South Sudan Country Profile – Infrastructure

Last updated: 12 November 2020

Official celebration in Juba a symbol of progress towards peace in South Sudan (UNMISS)

From Cia Factbook (Page last updated on October 06, 2020)

Electricity access:

  • population without electricity: 12 million (2017)
  • electrification – total population: 8.9% (2016)
  • electrification – urban areas: 22% (2016)
  • electrification – rural areas: 5.9% (2016)

Electricity – production: 412.8 million kWh (2016 est.)

Electricity – consumption: 391.8 million kWh (2016 est.)

Crude oil – proved reserves: 3.75 billion bbl (1 January 2017 est.)

Natural gas – proved reserves: 63.71 billion cu m (1 January 2016 est.)

Airports: 89 (2020)

Airports – with paved runways:

  • total: 4 (2020)
  • over 3,047 m: 1
  • 2,438 to 3,047 m: 2
  • 1,524 to 2,437 m: 1

Airports – with unpaved runways:

  • total: 84 (2020)
  • 2,438 to 3,047 m: 1
  • 1,524 to 2,437 m: 12
  • 914 to 1,523 m: 38
  • under 914 m: 33

Heliports: 3 (2020)

Railways:

  • total: 248 km (2018)
  • note: a narrow gauge, single-track railroad between Babonosa (Sudan) and Wau, the only existing rail system, was repaired in 2010 with $250 million in UN funds, but is not currently operational

Roadways:

  • total: 90,200 km (2019)
  • paved: 300 km (2019)
  • unpaved: 89,900 km (2019)
  • note: most of the road network is unpaved and much of it is in disrepair

Waterways: NA


According to the African Development Bank Group, decades of civil war basically inhibited the provision of basic infrastructure and this undermined much of its production capacity. As a result, most goods – such as food, construction materials, and basic inputs – are imported. And exports other than oil are minimal. Given that about 80% of the population lives in rural areas, the lack of basic infrastructure for many years now has been a serious impediment to the development of the large agricultural potential of the country.

Large areas with very low population densities and decades of internal conflict have made it difficult to provide adequate infrastructure services throughout the country. Moreover, there has been a major decline in the quality of the little infrastructure that does exist: some of the facilities that were put in place several decades ago were damaged by the civil war and there have been negligible amounts of routine maintenance. As a result, most existing infrastructure is in need of rehabilitation. Moreover, relative to the population of the country and its GDP, there is not sufficient infrastructure to meet the needs of an economy that has the prospect of sustained strong economic growth in the decade ahead.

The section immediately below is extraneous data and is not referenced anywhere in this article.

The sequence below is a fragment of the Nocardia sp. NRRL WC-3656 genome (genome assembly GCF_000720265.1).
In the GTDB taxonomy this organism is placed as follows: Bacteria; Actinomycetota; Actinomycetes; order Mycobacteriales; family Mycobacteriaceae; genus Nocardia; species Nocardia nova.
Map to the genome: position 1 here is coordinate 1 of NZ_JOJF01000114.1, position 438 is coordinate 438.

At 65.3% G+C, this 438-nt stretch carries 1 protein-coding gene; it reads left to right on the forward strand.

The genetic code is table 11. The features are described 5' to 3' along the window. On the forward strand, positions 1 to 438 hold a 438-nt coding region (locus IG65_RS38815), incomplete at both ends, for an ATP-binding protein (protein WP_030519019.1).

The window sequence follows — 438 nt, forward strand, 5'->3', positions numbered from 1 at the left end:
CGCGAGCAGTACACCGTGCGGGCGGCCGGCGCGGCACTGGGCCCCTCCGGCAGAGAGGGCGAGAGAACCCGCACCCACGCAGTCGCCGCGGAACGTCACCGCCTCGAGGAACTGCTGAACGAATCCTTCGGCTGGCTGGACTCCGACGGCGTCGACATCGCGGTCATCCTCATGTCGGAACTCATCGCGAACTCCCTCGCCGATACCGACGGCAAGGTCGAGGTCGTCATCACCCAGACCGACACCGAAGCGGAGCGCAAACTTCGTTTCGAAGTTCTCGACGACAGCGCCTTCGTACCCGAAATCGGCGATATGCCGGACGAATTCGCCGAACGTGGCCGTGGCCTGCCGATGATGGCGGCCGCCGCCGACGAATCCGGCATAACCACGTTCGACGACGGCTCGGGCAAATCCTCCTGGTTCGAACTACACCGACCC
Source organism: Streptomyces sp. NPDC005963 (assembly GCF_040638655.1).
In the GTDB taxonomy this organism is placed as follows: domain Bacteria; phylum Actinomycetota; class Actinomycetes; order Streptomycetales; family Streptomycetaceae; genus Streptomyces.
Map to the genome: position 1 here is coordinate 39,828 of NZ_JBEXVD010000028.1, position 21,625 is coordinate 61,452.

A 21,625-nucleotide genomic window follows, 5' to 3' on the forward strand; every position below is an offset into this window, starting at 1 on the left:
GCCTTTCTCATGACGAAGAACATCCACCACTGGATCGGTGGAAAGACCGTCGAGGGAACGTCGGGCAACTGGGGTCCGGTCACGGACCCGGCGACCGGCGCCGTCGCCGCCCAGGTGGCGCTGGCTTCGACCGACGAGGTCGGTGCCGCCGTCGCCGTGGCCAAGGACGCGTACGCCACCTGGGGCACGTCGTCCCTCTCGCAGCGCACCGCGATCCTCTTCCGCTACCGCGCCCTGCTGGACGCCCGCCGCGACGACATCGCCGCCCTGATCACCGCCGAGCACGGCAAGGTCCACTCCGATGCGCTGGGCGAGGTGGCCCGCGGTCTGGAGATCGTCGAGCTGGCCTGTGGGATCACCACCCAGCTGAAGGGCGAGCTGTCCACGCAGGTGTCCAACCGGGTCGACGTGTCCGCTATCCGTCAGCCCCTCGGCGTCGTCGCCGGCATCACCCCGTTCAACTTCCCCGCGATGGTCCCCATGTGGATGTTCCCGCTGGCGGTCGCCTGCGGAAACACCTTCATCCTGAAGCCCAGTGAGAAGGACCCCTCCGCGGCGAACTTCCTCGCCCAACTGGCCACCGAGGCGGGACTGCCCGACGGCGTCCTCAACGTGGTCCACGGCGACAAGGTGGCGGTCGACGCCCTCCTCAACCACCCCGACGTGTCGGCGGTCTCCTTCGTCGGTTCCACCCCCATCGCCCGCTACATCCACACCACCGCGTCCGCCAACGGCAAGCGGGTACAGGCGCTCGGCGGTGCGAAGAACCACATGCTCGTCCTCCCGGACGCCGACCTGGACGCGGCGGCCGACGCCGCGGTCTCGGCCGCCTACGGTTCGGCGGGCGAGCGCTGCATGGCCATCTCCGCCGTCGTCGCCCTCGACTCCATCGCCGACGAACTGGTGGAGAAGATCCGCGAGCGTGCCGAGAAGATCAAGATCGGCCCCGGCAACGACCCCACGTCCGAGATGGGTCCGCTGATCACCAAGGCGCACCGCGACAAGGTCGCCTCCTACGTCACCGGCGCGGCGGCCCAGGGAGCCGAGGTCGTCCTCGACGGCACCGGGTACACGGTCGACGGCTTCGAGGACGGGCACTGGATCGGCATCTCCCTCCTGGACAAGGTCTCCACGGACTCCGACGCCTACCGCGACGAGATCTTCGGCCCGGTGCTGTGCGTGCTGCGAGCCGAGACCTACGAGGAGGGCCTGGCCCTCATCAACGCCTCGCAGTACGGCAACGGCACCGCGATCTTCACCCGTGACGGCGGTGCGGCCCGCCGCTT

Only 2% of the existing road network in South Sudan is paved, and most roads are impassable during the wet season making it difficult if not impossible for rural people, which raises the transportation costs and also hinders the movement of goods from rural areas to urban centers and markets in the country.

There is no national rail network in South Sudan. The branch line from Babanusa in the North to Wau in South Sudan (446 km) is the only line in the country. It was heavily damaged during the conflict with the North and ceased commercial operations in 1991. It is currently being rehabilitated. 

A range of constraints limits the pace of recovery in the Nile river transport system. For example, Juba Port has suffered from siltation at its entrance. Navigational aids on the river require rehabilitation or re-installation, and in many locations, dredging is required to open up the waterways after more than two decades of neglect. There is also a general shortage of equipment for operating river transport services, including a lack of handling equipment for containers, and vessels that are not in operating condition. 

Only one percent of the population has access to electricity. As a result, per capita consumption of electricity is estimated at about 80 kWh for 2010. Data are not available for the comparator countries, but for the low-income countries of the world, the average consumption of power was 375 kWh in 2004. Inadequate electric power supply and its high cost is a major constraint on the economy. 

Other Infrastructure sources:

https://embrssng.org/2017/11/06/transport-infrastructure/

https://www.beltandroad.news/2019/05/22/south-sudan-vows-to-strengthen-infrastructure-cooperation-with-china/

https://ppiaf.org/documents/3157/download

https://africanarguments.org/2018/10/18/south-sudan-needs-roads-for-peace-literally/

https://www.afdb.org/en/countries/east-africa/south-sudan/infrastructure-action-plan-in-south-sudan-a-program-for-sustained-strong-economic-growth

https://roads-to-peace.org/page12.html



These products are the results of academic research and intended for general information and awareness only. They include the best information publicly available at the time of publication. Routine efforts are made to update the materials; however, readers are encouraged to check the specific mission sites at https://unmiss.unmissions.org or https://peacekeeping.un.org/en/mission/unmiss.

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